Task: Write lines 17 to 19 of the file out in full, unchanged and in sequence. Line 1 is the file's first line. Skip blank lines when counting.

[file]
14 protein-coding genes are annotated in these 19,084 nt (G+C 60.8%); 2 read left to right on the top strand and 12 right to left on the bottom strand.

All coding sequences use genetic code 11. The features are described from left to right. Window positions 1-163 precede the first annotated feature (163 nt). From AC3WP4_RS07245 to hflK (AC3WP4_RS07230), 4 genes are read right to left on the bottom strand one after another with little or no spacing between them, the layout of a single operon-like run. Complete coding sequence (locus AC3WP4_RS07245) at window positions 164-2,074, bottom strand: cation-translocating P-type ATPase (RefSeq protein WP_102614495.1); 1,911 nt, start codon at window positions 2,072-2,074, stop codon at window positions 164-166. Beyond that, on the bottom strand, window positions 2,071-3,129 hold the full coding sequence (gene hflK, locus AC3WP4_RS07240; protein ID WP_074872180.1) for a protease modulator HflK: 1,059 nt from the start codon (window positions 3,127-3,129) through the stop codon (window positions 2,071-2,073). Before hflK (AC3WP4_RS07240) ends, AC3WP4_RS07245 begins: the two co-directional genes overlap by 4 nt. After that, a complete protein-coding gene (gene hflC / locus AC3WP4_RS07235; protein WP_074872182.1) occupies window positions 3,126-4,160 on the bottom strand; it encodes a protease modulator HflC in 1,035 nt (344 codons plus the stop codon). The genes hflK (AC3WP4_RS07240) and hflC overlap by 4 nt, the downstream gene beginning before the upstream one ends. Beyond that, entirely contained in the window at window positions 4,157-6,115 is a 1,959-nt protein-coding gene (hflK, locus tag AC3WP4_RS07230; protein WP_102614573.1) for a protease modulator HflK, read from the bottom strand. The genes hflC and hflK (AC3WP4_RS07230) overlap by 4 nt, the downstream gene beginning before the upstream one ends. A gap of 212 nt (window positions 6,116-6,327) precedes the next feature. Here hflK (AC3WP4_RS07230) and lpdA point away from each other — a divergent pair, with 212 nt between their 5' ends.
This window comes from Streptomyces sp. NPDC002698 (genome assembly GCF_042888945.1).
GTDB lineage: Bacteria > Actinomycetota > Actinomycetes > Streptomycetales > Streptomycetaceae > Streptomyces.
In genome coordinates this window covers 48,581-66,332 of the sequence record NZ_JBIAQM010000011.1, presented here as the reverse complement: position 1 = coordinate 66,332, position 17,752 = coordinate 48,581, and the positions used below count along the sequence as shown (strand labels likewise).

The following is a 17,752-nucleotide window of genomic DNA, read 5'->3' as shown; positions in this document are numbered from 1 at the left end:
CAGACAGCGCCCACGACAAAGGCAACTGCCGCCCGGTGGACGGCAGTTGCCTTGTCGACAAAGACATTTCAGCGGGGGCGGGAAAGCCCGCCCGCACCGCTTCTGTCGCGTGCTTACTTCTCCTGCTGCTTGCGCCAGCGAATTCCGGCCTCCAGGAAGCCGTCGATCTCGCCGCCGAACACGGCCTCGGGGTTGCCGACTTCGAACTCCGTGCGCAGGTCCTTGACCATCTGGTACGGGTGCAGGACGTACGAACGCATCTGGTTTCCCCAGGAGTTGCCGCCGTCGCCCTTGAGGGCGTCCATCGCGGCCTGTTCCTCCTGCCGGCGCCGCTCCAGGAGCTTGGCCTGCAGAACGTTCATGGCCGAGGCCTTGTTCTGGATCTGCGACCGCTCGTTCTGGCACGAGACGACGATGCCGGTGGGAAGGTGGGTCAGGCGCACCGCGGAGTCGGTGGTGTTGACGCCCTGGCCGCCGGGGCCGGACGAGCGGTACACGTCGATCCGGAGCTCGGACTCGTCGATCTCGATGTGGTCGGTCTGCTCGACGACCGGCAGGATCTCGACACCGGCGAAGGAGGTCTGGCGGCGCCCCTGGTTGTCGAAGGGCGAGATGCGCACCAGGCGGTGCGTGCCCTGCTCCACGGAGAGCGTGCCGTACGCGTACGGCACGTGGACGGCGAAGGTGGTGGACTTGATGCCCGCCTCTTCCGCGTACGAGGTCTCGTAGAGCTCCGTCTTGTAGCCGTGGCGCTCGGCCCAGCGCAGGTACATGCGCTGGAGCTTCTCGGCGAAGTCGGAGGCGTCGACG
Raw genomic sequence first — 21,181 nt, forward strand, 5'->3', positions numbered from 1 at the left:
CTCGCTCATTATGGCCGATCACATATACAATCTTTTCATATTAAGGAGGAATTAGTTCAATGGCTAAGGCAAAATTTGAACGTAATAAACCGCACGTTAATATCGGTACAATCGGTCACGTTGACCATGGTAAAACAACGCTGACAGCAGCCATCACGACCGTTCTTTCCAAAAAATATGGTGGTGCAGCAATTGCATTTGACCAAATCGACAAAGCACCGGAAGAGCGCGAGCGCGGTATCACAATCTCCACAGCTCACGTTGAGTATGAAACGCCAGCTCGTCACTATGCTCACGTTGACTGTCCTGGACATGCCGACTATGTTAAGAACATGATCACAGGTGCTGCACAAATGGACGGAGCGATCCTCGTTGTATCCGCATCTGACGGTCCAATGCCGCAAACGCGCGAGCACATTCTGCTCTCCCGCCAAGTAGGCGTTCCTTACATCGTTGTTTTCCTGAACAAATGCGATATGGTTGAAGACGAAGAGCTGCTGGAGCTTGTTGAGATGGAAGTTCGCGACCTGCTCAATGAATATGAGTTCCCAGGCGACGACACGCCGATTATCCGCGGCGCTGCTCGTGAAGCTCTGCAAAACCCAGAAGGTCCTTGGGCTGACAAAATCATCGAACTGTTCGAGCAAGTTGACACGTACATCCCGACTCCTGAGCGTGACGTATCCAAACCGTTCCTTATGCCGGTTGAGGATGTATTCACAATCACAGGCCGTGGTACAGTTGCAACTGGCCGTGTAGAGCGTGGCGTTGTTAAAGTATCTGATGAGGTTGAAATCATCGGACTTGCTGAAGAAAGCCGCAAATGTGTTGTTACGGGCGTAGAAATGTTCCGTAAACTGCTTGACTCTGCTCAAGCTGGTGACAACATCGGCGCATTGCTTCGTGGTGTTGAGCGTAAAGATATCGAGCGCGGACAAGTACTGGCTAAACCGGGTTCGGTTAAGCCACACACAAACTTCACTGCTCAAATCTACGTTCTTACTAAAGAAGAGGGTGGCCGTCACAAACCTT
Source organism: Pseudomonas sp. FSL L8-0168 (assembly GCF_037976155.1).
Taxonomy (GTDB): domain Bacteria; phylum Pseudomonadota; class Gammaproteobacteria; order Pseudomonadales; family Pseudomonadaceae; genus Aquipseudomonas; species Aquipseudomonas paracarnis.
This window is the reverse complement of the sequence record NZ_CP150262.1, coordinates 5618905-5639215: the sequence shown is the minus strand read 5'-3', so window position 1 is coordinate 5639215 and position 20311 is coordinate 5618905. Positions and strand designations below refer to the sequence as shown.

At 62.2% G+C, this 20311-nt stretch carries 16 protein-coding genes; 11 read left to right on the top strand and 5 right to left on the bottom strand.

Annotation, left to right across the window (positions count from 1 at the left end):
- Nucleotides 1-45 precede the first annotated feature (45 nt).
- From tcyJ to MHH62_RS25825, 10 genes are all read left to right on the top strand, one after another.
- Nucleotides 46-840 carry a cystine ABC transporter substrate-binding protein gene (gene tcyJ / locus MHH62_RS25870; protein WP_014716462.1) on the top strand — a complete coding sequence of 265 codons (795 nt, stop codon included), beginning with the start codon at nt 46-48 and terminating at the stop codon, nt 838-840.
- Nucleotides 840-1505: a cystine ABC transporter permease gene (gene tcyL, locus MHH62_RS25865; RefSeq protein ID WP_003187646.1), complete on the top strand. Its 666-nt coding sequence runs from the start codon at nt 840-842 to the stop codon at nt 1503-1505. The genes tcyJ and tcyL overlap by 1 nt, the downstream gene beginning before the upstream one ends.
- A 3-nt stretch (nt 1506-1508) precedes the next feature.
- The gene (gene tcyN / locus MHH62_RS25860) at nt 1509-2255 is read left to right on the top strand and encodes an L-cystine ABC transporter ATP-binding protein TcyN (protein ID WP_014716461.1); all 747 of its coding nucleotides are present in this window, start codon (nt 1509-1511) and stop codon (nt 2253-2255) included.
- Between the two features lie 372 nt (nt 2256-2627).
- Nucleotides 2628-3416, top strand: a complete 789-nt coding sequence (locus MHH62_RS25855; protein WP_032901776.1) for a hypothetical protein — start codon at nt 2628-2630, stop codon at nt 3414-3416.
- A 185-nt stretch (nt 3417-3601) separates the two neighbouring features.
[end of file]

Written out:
- Nucleotides 46-840 carry a cystine ABC transporter substrate-binding protein gene (gene tcyJ / locus MHH62_RS25870; protein WP_014716462.1) on the top strand — a complete coding sequence of 265 codons (795 nt, stop codon included), beginning with the start codon at nt 46-48 and terminating at the stop codon, nt 838-840.
- Nucleotides 840-1505: a cystine ABC transporter permease gene (gene tcyL, locus MHH62_RS25865; RefSeq protein ID WP_003187646.1), complete on the top strand. Its 666-nt coding sequence runs from the start codon at nt 840-842 to the stop codon at nt 1503-1505. The genes tcyJ and tcyL overlap by 1 nt, the downstream gene beginning before the upstream one ends.
- A 3-nt stretch (nt 1506-1508) precedes the next feature.